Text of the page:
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GSA’s historic buildings provide a look back at America’s architectural and cultural history

June 2, 2020

By Amanda Smith

NEW YORK - GSA’s federal buildings provide efficient workspace and real estate solutions for agency customers and partners. But a handful of these buildings offer a glimpse into our nation’s history.

Originally constructed to house goods, the Robert C. McEwen U.S. Custom House in Ogdensburg, New York is the oldest building in GSA's inventory.
Originally constructed to house goods, the Robert C. McEwen U.S. Custom House in Ogdensburg, New York is the oldest building in GSA's inventory.

As part of its mission, GSA is responsible for preserving the country’s historic buildings and architectural heritage. Five hundred of the 9,000 federally-owned buildings the agency manages are on the National Register of Historic Places - each with its own architectural style that uniquely reflects the region and time period in which it was constructed.

“PBS Region 2 is committed to preserving the region’s historic buildings and landmarks so they can best serve our federal partners and the American public,” said Regional Historic Preservation Officer David Anthone.

The region is home to 13 federally owned historic buildings and six historic land ports of entry - all are currently on or eligible for the National Register of Historic Places.

The earliest federal architectural designs date back to the early 19th century with the Colonial- Revival style of the Robert C. McEwen U.S. Custom House in Ogdensburg, New York. The building, constructed in 1809 and the oldest in GSA’s inventory, began as a limestone warehouse to house goods before President Franklin D. Roosevelt’s 1935 Works Progress Administration program converted it to a U.S. Custom House.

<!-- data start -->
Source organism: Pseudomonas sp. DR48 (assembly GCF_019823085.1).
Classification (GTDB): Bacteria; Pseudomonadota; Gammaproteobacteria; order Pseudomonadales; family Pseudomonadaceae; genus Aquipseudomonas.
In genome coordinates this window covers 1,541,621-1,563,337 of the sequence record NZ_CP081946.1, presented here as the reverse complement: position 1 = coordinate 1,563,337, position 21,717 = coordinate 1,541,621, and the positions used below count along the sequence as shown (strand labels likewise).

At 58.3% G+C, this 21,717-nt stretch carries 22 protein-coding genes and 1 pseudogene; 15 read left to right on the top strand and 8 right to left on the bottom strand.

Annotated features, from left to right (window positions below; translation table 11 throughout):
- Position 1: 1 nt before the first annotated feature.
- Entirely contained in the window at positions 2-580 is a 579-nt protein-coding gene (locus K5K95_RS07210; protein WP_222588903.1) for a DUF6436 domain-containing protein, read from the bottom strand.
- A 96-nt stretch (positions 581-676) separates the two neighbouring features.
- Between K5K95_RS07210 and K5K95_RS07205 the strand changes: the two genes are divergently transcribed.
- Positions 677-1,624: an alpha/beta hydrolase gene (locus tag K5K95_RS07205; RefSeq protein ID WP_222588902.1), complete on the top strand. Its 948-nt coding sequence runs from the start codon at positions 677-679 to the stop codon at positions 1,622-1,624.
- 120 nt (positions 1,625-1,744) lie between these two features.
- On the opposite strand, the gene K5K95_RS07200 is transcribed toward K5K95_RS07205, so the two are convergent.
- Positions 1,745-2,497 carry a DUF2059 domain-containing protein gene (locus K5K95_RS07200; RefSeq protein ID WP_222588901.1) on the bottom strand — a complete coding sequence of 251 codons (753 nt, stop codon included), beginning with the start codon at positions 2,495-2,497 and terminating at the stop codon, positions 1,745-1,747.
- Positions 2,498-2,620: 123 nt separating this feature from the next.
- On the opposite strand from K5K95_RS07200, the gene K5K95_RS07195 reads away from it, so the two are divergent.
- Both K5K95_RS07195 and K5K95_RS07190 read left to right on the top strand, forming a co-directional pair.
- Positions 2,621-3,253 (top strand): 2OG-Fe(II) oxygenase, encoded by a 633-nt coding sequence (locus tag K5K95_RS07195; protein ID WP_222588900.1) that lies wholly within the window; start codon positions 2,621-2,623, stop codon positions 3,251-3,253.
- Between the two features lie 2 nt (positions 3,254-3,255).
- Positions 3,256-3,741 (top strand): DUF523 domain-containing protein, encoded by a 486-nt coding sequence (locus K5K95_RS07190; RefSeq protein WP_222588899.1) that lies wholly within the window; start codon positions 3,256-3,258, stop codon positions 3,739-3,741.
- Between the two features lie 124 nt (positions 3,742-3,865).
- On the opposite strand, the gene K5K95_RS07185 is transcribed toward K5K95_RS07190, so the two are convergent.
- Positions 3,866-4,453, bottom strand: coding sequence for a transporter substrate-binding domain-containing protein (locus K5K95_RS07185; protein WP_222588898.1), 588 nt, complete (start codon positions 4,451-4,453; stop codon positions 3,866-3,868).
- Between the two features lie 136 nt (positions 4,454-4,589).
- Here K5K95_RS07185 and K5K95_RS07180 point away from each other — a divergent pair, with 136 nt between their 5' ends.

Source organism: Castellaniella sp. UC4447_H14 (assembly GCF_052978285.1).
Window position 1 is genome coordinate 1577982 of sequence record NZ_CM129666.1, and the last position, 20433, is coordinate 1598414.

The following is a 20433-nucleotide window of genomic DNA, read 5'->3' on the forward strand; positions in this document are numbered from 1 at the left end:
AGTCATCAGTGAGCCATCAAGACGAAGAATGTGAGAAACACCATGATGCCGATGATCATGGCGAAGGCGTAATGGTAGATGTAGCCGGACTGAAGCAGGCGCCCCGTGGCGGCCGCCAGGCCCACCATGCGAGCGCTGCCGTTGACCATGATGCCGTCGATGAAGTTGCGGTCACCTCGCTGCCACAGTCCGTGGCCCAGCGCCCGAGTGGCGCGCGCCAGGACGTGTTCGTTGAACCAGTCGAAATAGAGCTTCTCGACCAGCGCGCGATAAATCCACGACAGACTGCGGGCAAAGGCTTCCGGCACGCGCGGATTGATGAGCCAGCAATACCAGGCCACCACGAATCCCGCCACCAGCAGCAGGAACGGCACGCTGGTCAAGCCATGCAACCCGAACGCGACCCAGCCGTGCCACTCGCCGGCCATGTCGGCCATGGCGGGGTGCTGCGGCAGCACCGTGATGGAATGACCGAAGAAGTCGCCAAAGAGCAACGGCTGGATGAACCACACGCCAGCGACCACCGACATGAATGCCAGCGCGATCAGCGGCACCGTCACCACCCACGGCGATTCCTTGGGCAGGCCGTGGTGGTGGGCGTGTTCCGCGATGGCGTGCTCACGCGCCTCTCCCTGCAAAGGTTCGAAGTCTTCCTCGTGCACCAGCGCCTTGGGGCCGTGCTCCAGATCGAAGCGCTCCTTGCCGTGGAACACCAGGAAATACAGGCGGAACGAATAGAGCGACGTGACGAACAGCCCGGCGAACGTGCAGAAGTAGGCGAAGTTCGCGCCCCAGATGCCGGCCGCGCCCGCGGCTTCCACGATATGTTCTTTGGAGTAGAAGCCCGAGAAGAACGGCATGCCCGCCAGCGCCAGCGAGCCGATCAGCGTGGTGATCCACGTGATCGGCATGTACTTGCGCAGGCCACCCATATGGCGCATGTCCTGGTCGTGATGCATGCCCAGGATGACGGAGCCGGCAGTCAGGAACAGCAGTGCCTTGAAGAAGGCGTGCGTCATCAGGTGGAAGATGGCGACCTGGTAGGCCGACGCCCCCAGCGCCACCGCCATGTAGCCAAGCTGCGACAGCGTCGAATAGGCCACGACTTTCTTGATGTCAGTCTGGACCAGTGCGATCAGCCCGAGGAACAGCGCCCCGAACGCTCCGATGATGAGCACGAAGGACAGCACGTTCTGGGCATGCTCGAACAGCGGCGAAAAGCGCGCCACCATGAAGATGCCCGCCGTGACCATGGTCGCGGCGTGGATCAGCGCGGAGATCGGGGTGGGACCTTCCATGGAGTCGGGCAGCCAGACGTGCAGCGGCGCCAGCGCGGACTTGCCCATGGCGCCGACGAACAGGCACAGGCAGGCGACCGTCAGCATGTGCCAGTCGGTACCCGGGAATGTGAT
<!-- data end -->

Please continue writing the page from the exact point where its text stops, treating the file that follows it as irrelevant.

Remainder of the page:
At the beginning of the 20th century, regional construction consisted of an array of styles including the Beaux Arts design of the Alexander Hamilton U.S. Custom House in New York City, and the Spanish Colonial Revival style of the Jose V. Toledo Federal Building and U.S. Courthouse in San Juan, Puerto Rico. Construction of federal buildings continued under the Public Buildings Act of 1926, which authorized the construction of the Alexander Pirnie Federal Building in Utica, New York and the James T. Foley U.S. Post Office and Courthouse in Albany, New York.

The Alexander Pirnie Federal Building In Utica, New York
The Alexander Pirnie Federal Building in Utica, New York

But the region’s heritage and architectural history include more than just federal buildings. In northern New York, six land ports of entry are located along the U.S. - Canadian border. While each is unique, they are all associated with four significant events in our nation’s history: the Prohibition era, which occurred between 1919 and 1933; the 1926 Public Buildings Act; the Great Depression from 1929 to 1933; and the increased availability of the automobile.

In 1919, the 18th Amendment became law, marking the beginning of the Prohibition era and the increased illegal transportation of alcohol at the northern border. Early efforts to curb the activity included customs and border officers on horseback and the construction of New York Custom Houses just south of the border, where travelers were expected to stop and report their purchases. However, the Public Buildings Act of 1926 allowed the government to accelerate its public buildings program. As a result, the federal government authorized the construction of six New York inspection stations to control the alcohol smuggling at the border.

“The Public Buildings Act authorized the U.S. Treasury Department to allocate funds for the construction of New York’s land ports of entry,” Anthone said. “These land ports of entry were an innovative type of building to help enforce Prohibition laws and promote efficiency.”

Today, GSA and the federal government continue to reinvest in historic buildings and landmarks.

“Our region’s land ports of entry and federal buildings provide a look back into our nation’s history,” Anthone said. “Preserving and protecting these structures ensures that history is passed down to future generations.”

To find historic buildings in PBS Region 2, please visit go.usa.gov/xwrhS

Last Reviewed: 2021-01-22